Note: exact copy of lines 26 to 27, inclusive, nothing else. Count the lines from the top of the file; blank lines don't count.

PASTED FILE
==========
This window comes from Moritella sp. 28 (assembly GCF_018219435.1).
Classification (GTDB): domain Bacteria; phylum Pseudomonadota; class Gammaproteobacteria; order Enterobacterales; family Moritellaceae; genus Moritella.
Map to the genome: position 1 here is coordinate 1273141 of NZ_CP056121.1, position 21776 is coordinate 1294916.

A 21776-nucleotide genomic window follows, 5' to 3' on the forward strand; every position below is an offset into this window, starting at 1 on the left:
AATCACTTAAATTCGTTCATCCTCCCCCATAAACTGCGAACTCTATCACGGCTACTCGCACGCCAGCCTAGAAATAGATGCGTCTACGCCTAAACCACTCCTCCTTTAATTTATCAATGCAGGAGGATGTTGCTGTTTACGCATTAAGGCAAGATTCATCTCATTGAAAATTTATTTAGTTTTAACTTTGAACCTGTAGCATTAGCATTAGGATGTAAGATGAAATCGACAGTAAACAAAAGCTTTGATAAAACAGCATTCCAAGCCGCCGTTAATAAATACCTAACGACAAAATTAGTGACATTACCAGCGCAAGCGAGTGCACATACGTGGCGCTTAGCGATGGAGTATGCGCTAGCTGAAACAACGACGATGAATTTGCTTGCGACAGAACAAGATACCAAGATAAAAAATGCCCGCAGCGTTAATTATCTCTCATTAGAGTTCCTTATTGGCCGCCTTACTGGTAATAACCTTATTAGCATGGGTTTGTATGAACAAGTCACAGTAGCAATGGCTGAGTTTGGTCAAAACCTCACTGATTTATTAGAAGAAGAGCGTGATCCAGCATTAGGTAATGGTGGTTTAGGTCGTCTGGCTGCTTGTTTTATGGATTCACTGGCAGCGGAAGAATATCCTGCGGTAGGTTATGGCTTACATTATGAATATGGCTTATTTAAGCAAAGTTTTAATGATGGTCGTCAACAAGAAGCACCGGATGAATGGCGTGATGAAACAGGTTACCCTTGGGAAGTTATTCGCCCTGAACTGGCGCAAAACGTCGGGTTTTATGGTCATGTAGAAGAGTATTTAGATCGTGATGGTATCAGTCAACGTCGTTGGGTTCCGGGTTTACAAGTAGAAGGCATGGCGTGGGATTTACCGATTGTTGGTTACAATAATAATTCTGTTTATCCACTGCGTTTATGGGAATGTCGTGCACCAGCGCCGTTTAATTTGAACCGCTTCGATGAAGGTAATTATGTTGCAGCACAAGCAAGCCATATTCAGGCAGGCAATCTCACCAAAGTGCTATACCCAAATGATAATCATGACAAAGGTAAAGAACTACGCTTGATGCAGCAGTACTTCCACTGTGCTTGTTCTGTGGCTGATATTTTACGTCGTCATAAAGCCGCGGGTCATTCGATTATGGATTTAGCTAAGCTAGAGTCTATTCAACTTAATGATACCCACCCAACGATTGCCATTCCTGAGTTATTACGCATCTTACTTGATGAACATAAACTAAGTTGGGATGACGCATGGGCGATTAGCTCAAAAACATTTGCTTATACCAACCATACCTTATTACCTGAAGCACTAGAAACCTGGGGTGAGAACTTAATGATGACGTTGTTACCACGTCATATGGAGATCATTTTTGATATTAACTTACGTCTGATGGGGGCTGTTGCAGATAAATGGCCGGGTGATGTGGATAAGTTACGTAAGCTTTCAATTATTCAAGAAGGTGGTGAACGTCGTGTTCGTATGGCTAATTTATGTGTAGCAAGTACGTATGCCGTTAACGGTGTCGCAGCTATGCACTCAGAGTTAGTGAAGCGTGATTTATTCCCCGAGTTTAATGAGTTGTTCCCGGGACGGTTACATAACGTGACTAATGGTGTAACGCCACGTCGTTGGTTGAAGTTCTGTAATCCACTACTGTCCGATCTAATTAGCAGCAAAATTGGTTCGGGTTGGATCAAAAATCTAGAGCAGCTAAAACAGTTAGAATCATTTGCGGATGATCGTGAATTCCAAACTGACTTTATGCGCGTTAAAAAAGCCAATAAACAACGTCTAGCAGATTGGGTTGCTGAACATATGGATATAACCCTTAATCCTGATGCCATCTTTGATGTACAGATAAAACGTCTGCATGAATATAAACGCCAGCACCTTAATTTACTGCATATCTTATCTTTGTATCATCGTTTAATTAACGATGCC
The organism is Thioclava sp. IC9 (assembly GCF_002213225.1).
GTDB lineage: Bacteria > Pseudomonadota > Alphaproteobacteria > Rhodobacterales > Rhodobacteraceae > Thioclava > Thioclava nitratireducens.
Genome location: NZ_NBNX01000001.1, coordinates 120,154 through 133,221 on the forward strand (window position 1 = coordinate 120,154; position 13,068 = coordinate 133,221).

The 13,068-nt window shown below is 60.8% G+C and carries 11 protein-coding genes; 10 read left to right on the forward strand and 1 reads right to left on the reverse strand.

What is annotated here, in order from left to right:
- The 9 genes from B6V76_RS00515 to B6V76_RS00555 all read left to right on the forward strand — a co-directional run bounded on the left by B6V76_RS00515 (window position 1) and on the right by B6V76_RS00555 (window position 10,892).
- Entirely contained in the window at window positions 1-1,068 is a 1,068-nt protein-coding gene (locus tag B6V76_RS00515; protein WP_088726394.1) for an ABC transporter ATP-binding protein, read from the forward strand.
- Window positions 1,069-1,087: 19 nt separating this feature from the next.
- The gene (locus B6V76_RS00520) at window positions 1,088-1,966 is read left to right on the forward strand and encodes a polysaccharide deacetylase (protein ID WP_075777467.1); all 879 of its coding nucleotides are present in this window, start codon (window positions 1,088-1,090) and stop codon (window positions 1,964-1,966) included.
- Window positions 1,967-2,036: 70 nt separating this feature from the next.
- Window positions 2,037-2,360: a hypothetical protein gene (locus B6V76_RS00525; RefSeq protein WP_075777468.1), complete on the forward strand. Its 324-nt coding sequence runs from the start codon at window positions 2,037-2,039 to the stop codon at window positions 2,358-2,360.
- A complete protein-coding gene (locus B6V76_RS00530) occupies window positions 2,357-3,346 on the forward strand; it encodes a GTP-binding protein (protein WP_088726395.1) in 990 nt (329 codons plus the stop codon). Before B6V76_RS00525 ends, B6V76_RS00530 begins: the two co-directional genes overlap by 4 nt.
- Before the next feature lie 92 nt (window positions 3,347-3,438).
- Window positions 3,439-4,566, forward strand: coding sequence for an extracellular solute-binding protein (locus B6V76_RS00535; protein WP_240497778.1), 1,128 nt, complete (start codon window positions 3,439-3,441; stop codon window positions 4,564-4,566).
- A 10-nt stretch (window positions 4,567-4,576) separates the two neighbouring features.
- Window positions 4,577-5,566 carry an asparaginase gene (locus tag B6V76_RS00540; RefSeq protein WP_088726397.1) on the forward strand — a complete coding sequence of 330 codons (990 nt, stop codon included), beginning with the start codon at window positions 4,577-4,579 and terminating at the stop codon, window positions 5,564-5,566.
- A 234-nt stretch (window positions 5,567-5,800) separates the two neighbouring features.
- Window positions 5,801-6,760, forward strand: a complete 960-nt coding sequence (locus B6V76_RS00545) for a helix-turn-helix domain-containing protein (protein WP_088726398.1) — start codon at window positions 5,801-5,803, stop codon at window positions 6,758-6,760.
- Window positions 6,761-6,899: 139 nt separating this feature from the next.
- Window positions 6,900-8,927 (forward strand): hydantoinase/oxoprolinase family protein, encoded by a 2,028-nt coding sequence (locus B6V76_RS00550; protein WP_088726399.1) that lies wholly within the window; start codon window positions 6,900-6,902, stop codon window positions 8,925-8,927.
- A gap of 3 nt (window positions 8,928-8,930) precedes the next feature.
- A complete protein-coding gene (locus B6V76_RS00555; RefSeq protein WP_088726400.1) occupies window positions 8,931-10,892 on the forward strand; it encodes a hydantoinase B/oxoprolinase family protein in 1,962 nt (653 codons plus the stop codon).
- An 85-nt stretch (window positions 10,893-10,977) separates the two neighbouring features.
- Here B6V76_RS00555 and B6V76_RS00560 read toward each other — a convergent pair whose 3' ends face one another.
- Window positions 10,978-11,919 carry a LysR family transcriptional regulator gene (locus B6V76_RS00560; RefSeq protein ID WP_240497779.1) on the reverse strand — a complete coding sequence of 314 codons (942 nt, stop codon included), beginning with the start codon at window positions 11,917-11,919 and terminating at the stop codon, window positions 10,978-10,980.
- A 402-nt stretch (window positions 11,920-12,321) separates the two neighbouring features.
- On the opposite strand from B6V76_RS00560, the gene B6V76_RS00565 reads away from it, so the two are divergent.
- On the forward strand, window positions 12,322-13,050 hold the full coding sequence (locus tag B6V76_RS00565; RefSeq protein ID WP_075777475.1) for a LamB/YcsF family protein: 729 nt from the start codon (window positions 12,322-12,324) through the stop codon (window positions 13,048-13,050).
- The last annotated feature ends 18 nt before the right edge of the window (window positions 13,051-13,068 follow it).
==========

- A gap of 3 nt (window positions 8,928-8,930) precedes the next feature.
- A complete protein-coding gene (locus B6V76_RS00555; RefSeq protein WP_088726400.1) occupies window positions 8,931-10,892 on the forward strand; it encodes a hydantoinase B/oxoprolinase family protein in 1,962 nt (653 codons plus the stop codon).